The Summer of 2018 is one that Jacob Solorio, hopefully, will never forget.

But in case he does, his mother Imelda said this was a summer she will always remember.

Solorio, age 7, is a Down Syndrome child, meaning he has a genetic disorder (caused by the presence of all or part of a third copy of chromosome 21) that is known to affect physical growth, facial features and intellectual development.

According to his mom, Solorio — the youngest of seven children to Imelda, a healthcare assistant with the Los Angeles Unified School District, and Abraham, a welder — has not been an eager participant in many organized youth sports beyond some in Special Olympics. The family, which lives on the geographical border that separates Sylmar and the City of San Fernando, had contacted several summer recreational basketball league coaches to see if they would consider adding Solorio to their team. The reception seemed lukewarm at best.

Until they contacted Richard Arellano who coaches 7- and 8-year-olds at the Sylmar Recreational Center. He eagerly embraced Solorio being a part of the team, even if it took all summer for Solorio to believe it himself.

“Everybody deserves a chance,” said Arellano, adding he has a sister with special needs after a serious accident left her in a wheelchair.

The season for Arellano’s team began in June and ended in August. The overall record was three wins and five losses. But the biggest victory, Arellano said, was not on the court.

It was Solorio being on the bench.

It was the first time Solorio was on an organized sports bench, surrounded by teammates he could cheer for, and who in turn were willing to treat him as a teammate. Solorio began the season watching the team play from the stands with his family. But as the season progressed, he joined the rest of the players on the bench and sat next to Arellano.

Everyone who knows Solorio says it was a breakthrough.

“My son is not very tall, maybe 52 inches,” Imelda said. “Other kids could be more aggressive toward him, and it makes him scared. But the coaches [at Sylmar] were willing to work with him. They wanted him to be part of the team.”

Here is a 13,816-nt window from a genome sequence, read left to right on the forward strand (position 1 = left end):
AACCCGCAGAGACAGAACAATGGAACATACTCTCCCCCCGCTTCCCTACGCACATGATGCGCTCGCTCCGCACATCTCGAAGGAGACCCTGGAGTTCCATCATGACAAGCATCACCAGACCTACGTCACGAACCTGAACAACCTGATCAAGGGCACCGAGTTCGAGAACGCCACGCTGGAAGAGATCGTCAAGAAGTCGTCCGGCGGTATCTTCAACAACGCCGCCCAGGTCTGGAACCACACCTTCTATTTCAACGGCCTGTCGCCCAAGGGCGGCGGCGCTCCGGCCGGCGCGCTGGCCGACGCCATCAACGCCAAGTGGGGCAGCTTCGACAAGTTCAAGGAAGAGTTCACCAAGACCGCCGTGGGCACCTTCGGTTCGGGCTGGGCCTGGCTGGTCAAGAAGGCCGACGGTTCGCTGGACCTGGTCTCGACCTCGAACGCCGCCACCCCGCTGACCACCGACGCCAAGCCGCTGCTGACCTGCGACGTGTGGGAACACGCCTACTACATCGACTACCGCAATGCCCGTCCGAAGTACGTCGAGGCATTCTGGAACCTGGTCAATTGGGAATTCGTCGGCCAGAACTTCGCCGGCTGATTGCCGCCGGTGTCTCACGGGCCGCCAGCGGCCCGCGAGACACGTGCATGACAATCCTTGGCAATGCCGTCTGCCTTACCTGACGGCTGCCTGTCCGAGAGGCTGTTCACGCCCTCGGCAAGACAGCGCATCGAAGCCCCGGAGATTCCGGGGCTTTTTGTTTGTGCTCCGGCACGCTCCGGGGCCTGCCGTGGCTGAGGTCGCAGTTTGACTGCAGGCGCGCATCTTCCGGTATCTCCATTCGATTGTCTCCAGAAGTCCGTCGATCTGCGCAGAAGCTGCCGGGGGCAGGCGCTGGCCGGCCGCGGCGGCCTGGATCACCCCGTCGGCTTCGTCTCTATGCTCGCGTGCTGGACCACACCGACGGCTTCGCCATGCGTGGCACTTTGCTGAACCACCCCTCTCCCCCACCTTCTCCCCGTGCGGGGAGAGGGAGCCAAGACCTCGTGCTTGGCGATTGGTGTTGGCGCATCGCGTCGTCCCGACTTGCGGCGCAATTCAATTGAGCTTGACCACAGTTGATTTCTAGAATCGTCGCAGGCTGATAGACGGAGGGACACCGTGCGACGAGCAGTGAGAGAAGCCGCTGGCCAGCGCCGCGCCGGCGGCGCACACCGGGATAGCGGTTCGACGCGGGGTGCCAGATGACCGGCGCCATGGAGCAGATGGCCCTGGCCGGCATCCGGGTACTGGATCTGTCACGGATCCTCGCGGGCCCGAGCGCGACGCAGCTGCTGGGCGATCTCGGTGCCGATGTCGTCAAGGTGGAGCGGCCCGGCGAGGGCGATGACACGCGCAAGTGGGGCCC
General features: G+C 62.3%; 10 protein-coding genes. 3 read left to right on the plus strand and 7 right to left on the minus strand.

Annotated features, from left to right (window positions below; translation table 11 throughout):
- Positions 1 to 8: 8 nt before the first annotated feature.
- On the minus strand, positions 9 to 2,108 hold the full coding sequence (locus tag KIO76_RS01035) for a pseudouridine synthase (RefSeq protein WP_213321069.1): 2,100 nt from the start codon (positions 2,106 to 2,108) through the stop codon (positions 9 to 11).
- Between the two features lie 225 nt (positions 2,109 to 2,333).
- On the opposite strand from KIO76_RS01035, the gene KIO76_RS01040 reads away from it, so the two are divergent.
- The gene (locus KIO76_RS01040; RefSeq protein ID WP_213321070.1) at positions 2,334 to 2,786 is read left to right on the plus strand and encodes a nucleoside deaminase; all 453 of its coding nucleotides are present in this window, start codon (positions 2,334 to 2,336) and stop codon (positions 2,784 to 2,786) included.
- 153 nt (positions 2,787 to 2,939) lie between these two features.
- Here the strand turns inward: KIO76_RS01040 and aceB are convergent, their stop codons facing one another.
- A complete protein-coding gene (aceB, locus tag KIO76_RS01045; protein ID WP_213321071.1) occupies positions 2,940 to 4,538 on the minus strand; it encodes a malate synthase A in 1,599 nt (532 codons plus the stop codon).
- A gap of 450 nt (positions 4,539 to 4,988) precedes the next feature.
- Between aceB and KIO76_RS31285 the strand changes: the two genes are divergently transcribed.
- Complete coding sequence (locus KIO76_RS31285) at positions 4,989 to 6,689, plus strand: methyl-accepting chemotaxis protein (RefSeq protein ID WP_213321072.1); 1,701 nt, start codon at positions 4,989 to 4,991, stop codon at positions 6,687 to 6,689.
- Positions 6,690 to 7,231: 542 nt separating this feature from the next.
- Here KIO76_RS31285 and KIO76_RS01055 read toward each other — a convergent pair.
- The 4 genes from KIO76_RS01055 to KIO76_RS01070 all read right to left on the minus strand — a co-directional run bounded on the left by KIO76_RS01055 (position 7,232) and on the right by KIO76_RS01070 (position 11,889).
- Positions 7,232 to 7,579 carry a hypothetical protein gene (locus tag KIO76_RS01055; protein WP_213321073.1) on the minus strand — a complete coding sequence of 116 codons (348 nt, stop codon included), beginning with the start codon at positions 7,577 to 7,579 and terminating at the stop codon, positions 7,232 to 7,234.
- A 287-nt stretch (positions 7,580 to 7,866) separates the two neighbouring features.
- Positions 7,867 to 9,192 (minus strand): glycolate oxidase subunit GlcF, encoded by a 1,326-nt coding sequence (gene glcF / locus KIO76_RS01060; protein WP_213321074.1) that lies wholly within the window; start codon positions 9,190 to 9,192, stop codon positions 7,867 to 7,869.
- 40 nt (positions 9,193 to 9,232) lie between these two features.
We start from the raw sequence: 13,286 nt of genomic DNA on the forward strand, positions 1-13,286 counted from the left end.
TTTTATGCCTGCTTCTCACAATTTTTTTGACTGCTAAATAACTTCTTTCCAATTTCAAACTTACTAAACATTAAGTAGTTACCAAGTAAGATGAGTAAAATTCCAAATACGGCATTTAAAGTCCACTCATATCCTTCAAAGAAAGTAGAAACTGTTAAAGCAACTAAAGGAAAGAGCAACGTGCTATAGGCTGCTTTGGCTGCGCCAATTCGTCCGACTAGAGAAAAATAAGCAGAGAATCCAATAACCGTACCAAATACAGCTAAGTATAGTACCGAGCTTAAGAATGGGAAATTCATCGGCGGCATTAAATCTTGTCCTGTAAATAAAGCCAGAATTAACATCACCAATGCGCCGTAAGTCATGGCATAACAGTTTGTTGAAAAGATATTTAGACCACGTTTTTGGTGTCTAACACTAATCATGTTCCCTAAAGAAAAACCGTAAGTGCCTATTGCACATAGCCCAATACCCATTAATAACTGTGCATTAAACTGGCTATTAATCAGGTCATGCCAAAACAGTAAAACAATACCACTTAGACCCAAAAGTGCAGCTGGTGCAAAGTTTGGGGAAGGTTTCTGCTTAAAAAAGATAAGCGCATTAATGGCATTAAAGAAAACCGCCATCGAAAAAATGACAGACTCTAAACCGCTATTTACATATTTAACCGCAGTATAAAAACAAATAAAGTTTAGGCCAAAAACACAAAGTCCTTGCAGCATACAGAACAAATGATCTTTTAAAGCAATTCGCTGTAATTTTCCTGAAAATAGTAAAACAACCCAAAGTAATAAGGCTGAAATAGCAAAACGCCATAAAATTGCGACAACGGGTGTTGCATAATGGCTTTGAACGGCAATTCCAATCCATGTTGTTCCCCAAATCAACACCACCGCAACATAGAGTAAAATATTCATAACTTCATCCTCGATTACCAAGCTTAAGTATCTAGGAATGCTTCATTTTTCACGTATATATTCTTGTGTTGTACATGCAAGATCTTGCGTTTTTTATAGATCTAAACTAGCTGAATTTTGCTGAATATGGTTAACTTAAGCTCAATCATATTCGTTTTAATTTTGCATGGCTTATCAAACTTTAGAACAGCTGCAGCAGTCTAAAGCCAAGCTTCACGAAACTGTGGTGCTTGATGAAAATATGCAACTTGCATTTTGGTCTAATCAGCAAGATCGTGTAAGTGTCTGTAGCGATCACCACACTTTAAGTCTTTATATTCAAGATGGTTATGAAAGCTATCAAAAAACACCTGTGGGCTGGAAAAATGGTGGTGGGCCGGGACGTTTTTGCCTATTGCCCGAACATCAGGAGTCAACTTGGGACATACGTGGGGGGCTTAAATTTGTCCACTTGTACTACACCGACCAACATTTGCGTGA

Solorio would practice with the team. He would even take shots at the basket and make some — but only in practice. He would take part in the pre-game warmup routines. But that was as far as Solorio would go.

Arellano said the other players would engage Solorio in practice and encouraged him to shoot. “I had a great group of kids. They interacted with him, and it happened naturally. They called him by his name and passed the ball to him. He would run to the free throw line and shoot. And he would make one and earn a slice of  pizza.

“At first the loud [game] noise in gym was rough on him. But toward end of season he was not covering his ears. I talked with him during the game and told his family I would do the best I could to get him to play.”

But, ultimately, that was something Solorio was not ready to try. 

“I understood that he didn’t want to go out. But I think he took a step in the right direction by being part of the team. Any type of involvement would be a breakthrough with Jacob,” the coach said.

“My son is always attached to me, but eventually he could sit with the team and cheer them on,” Imelda said. “But he was not comfortable playing. The coaches and director of the park were adamant of not wanting children to be afraid and told me they would play when they are ready. I was very appreciative.”

The best was yet to come. At the recent team banquet, Solorio was given a trophy along with the other players.

“Being part of a team makes [children like Solorio] feel special, and when he got his trophy it was emotional,” Imelda said. “[Kids like him] are a part of society. And if we don’t allow them to be exposed to things like this … I want to say I am very grateful. The joy I have I can’t really be put into words.”

Arellano said he also benefited from the experience.

“It was a great, wonderful feeling to know he was part of something,” Arellano said of Solorio. “And I would do it again. I would like to be more understanding about kids. But if I was put in that position again, I’d be more than happy to take ‘em on.”

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